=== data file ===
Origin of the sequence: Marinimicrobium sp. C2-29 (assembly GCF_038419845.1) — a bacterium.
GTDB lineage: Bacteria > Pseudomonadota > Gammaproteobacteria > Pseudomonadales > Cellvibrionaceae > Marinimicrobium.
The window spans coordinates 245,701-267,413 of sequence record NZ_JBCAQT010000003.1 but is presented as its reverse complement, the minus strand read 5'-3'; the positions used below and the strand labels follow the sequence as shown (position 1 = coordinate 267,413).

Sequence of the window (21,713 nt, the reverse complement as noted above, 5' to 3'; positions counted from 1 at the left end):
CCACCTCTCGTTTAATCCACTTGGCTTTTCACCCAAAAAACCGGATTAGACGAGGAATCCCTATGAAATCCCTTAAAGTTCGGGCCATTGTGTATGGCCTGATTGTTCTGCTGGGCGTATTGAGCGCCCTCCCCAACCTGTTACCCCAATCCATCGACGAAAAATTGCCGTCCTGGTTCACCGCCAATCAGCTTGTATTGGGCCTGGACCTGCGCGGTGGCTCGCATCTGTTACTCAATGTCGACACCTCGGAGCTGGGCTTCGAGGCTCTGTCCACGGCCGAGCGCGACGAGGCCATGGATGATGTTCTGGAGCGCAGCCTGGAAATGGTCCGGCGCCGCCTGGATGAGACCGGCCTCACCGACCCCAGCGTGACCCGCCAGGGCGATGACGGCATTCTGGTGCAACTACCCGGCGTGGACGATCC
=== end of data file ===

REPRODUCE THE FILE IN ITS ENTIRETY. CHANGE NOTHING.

Origin of the sequence: Marinimicrobium sp. C2-29 (assembly GCF_038419845.1) — a bacterium.
GTDB lineage: Bacteria > Pseudomonadota > Gammaproteobacteria > Pseudomonadales > Cellvibrionaceae > Marinimicrobium.
The window spans coordinates 245,701-267,413 of sequence record NZ_JBCAQT010000003.1 but is presented as its reverse complement, the minus strand read 5'-3'; the positions used below and the strand labels follow the sequence as shown (position 1 = coordinate 267,413).

Sequence of the window (21,713 nt, the reverse complement as noted above, 5' to 3'; positions counted from 1 at the left end):
CCACCTCTCGTTTAATCCACTTGGCTTTTCACCCAAAAAACCGGATTAGACGAGGAATCCCTATGAAATCCCTTAAAGTTCGGGCCATTGTGTATGGCCTGATTGTTCTGCTGGGCGTATTGAGCGCCCTCCCCAACCTGTTACCCCAATCCATCGACGAAAAATTGCCGTCCTGGTTCACCGCCAATCAGCTTGTATTGGGCCTGGACCTGCGCGGTGGCTCGCATCTGTTACTCAATGTCGACACCTCGGAGCTGGGCTTCGAGGCTCTGTCCACGGCCGAGCGCGACGAGGCCATGGATGATGTTCTGGAGCGCAGCCTGGAAATGGTCCGGCGCCGCCTGGATGAGACCGGCCTCACCGACCCCAGCGTGACCCGCCAGGGCGATGACGGCATTCTGGTGCAACTACCCGGCGTGGACGATCC